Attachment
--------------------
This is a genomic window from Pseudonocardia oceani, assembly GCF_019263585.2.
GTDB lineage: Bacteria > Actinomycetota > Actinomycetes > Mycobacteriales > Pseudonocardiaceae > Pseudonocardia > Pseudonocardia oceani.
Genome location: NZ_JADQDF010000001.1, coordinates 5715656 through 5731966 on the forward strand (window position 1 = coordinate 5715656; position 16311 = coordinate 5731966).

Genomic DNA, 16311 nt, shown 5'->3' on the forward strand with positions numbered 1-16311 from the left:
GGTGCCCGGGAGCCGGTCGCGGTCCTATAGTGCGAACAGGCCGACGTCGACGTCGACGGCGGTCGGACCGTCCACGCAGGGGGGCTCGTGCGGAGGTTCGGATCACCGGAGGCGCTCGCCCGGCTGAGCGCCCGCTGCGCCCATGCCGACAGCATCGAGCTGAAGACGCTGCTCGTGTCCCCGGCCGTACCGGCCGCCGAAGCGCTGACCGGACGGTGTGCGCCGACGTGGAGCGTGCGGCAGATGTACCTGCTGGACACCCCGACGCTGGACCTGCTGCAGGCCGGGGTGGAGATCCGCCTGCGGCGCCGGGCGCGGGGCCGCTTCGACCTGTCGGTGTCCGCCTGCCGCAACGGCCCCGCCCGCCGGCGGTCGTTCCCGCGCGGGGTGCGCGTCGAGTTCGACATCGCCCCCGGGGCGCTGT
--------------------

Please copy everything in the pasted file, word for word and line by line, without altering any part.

This is a genomic window from Pseudonocardia oceani, assembly GCF_019263585.2.
GTDB lineage: Bacteria > Actinomycetota > Actinomycetes > Mycobacteriales > Pseudonocardiaceae > Pseudonocardia > Pseudonocardia oceani.
Genome location: NZ_JADQDF010000001.1, coordinates 5715656 through 5731966 on the forward strand (window position 1 = coordinate 5715656; position 16311 = coordinate 5731966).

Genomic DNA, 16311 nt, shown 5'->3' on the forward strand with positions numbered 1-16311 from the left:
GGTGCCCGGGAGCCGGTCGCGGTCCTATAGTGCGAACAGGCCGACGTCGACGTCGACGGCGGTCGGACCGTCCACGCAGGGGGGCTCGTGCGGAGGTTCGGATCACCGGAGGCGCTCGCCCGGCTGAGCGCCCGCTGCGCCCATGCCGACAGCATCGAGCTGAAGACGCTGCTCGTGTCCCCGGCCGTACCGGCCGCCGAAGCGCTGACCGGACGGTGTGCGCCGACGTGGAGCGTGCGGCAGATGTACCTGCTGGACACCCCGACGCTGGACCTGCTGCAGGCCGGGGTGGAGATCCGCCTGCGGCGCCGGGCGCGGGGCCGCTTCGACCTGTCGGTGTCCGCCTGCCGCAACGGCCCCGCCCGCCGGCGGTCGTTCCCGCGCGGGGTGCGCGTCGAGTTCGACATCGCCCCCGGGGCGCTGT